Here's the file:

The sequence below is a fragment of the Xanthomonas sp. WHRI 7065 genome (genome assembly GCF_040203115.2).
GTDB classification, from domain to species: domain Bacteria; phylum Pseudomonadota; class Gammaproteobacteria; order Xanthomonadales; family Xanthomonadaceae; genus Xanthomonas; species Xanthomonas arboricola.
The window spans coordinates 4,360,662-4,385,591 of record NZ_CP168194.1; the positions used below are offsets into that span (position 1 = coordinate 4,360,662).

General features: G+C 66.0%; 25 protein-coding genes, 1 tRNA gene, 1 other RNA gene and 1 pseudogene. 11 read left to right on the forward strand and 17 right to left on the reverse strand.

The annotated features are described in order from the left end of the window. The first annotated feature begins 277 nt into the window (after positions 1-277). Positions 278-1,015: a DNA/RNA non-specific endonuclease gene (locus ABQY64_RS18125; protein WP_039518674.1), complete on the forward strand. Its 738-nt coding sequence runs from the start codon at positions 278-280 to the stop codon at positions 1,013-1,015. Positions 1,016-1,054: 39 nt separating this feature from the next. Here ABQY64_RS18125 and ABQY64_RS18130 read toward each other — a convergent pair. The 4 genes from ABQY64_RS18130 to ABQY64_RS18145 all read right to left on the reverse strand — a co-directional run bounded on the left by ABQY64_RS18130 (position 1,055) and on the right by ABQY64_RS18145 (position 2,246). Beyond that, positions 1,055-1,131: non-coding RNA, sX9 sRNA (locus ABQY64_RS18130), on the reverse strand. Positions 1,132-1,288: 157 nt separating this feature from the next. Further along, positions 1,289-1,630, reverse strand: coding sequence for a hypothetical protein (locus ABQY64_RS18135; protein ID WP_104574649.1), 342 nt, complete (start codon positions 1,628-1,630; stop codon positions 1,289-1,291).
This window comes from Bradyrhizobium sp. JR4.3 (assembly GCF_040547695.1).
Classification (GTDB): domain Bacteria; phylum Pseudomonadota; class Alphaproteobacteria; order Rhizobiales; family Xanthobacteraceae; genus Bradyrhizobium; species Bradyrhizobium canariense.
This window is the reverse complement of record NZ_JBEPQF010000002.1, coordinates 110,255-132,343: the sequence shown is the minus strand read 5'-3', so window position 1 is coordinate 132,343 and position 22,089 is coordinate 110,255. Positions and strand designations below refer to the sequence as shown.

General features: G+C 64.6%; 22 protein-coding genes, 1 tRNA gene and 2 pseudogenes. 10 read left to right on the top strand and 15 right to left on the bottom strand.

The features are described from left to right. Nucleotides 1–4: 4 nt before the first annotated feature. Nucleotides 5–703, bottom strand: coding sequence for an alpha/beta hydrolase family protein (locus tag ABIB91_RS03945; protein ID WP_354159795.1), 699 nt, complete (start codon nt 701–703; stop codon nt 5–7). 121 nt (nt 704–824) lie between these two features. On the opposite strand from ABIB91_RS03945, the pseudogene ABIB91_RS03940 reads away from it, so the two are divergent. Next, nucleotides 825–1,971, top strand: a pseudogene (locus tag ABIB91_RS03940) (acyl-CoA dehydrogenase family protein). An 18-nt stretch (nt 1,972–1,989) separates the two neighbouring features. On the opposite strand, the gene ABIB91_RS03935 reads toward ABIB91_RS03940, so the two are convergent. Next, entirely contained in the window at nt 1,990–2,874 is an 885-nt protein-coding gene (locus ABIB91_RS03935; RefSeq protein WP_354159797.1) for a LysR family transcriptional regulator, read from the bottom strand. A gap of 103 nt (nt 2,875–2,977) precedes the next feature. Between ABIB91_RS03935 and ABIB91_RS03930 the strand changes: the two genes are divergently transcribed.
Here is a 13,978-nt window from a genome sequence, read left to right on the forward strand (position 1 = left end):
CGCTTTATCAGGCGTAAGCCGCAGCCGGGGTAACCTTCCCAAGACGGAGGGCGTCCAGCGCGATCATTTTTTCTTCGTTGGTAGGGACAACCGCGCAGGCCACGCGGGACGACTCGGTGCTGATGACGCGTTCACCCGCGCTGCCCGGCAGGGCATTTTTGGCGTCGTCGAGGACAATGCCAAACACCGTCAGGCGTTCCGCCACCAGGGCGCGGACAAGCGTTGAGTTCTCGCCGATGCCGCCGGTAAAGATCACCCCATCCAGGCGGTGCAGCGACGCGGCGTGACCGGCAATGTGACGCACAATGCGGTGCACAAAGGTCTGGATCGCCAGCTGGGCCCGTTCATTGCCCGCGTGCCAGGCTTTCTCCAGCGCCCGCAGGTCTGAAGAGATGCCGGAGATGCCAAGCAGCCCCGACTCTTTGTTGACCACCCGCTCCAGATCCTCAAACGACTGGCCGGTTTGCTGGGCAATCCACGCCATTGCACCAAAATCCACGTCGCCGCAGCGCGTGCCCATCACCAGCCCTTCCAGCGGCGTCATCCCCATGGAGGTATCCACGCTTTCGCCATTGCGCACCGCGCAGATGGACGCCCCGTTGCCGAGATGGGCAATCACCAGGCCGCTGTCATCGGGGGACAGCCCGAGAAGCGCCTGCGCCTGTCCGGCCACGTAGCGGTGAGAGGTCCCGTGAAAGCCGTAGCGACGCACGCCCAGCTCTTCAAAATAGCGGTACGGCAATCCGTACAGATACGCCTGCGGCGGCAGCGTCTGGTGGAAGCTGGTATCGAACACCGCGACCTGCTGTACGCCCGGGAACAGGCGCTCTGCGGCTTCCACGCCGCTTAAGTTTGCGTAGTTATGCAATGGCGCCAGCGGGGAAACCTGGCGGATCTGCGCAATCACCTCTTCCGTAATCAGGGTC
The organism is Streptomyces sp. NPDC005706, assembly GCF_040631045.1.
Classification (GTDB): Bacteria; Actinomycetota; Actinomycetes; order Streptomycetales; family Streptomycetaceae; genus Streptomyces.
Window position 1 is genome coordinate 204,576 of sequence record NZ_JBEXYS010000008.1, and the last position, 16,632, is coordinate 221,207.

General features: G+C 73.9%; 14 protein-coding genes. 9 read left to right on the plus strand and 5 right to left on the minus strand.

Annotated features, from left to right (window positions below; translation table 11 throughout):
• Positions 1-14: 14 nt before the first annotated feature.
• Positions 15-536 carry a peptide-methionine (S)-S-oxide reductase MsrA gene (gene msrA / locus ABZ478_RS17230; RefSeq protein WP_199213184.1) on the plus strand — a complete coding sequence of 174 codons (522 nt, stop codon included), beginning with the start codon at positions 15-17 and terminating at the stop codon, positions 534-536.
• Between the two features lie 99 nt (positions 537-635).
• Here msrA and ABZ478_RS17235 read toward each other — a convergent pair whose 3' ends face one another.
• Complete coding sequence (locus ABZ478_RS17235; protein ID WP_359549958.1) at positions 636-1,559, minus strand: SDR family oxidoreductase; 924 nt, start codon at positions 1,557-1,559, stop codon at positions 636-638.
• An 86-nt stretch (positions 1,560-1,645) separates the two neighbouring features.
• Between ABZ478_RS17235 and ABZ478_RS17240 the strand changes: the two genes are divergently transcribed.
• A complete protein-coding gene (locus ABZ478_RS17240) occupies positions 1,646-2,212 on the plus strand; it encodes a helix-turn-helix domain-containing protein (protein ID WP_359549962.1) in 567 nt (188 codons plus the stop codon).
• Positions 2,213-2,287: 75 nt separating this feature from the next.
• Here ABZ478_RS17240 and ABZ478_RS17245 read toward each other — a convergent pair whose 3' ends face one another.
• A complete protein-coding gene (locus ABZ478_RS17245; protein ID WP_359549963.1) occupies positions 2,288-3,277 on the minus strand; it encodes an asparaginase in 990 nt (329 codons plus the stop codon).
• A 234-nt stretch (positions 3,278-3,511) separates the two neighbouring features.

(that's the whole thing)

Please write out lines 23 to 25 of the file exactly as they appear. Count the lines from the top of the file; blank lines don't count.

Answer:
• An 86-nt stretch (positions 1,560-1,645) separates the two neighbouring features.
• Between ABZ478_RS17235 and ABZ478_RS17240 the strand changes: the two genes are divergently transcribed.
• A complete protein-coding gene (locus ABZ478_RS17240) occupies positions 1,646-2,212 on the plus strand; it encodes a helix-turn-helix domain-containing protein (protein ID WP_359549962.1) in 567 nt (188 codons plus the stop codon).